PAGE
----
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Kids Are Mirrors That Reflect Us

The other day I got really down on myself about how much I was yelling at my triplets.  It seemed like not a day was passing where I wasn’t expressing frustration or anger.  If the constant fighting wasn’t triggering me, it was the way they managed to make a 30 second process take 30 minutes.

Now listen, my kids are really good.  They listen fairly well and are independent, sometimes to a fault.  Graded on a 4-year-old curve, I would say they are pretty great.

But even on vacation I found their gross stalling galling.  During a time I hypothetically am at my most relaxed, I couldn’t handle how something as simple as getting swim trunks on required the intervention of the National Guard.

Thankfully, I was buoyed by others – or enjoyed a bit of schadenfreude at least– when I posted my personal disappointment on a Facebook group for triplet dads.  Turns out, it wasn’t just me.  Lots of Dads felt the same way.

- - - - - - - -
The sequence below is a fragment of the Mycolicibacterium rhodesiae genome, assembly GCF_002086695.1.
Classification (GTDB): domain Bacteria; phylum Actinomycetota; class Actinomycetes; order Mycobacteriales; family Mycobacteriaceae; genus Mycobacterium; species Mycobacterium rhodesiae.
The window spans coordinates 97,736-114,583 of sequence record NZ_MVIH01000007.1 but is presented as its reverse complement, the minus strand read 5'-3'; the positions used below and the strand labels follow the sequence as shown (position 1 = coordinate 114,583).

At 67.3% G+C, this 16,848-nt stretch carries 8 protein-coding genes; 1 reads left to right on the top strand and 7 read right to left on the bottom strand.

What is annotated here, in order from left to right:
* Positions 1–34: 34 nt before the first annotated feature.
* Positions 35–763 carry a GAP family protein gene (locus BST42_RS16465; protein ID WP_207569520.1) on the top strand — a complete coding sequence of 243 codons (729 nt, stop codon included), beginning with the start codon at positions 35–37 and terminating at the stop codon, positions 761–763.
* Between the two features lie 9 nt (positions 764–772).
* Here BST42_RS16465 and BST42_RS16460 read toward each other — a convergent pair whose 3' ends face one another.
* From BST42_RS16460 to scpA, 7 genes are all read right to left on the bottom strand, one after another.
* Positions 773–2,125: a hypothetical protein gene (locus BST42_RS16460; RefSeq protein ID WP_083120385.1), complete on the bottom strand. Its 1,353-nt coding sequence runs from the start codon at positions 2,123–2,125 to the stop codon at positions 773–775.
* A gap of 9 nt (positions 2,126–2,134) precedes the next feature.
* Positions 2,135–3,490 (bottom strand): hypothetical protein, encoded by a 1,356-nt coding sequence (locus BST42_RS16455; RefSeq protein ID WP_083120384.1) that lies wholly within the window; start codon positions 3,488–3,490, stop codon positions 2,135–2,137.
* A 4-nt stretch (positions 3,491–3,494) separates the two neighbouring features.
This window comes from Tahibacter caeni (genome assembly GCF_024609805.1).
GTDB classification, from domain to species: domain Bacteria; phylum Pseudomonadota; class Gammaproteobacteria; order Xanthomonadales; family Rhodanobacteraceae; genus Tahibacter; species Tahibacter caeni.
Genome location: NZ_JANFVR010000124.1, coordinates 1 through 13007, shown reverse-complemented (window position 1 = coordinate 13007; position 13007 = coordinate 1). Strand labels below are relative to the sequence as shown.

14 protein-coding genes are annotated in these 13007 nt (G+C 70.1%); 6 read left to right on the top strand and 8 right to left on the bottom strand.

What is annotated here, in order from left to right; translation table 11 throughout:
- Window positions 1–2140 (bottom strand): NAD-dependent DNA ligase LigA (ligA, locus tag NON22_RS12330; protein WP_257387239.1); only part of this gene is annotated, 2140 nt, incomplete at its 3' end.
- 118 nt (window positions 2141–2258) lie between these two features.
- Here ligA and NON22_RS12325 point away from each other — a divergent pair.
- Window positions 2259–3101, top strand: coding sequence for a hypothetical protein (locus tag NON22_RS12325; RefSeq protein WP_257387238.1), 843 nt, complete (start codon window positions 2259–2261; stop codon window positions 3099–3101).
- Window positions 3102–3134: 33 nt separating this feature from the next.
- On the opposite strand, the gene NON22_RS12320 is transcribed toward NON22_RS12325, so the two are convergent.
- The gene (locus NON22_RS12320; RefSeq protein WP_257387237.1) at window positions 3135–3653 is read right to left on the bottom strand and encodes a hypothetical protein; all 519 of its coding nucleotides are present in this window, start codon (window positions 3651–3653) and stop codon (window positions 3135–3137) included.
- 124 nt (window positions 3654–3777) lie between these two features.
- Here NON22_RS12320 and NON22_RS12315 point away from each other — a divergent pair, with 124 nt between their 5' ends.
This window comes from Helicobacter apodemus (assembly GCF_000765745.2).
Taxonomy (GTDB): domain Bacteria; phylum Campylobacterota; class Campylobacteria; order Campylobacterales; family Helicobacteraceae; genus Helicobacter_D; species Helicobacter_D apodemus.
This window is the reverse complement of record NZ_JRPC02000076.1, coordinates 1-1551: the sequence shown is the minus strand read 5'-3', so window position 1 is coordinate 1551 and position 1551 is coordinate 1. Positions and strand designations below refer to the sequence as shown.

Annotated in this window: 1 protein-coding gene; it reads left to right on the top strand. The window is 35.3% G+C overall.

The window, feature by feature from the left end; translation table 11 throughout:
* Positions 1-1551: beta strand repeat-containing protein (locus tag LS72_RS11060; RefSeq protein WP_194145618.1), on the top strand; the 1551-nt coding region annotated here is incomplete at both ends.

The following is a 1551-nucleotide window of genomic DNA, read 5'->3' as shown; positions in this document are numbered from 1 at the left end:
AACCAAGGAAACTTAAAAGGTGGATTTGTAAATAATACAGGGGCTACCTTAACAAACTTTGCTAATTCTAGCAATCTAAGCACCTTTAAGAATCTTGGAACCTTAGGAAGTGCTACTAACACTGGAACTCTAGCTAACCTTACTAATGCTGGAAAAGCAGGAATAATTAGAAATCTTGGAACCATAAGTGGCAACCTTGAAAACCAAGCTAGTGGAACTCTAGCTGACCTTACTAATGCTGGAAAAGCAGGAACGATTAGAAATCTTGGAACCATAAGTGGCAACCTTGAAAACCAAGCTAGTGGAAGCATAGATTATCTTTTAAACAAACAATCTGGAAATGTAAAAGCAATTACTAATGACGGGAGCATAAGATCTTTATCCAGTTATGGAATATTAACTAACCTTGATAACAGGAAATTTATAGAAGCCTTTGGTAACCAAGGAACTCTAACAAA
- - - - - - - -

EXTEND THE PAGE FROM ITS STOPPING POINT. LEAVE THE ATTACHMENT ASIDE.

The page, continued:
One of them was on a two-day trip to Legoland with the goal of not yelling.  Not once.  Lofty goal.

I'm fully aware parents can and do fail and that its OK. But it got me thinking: could I go two days?  Could I go two whole days without yelling at my triplets, regardless of what they did?

I’ll be honest: I worried I couldn’t.  And I didn’t have Legoland to compete with.

Too much of their behavior annoyed me. The constant badgering on questions they knew the answer to, the giant time sucks they represent, the lollygagging, the need for constant satisfaction. The fighting.

But as I wrote this post I realized something else. Everything that annoys me about my kids is a flaw of my own.



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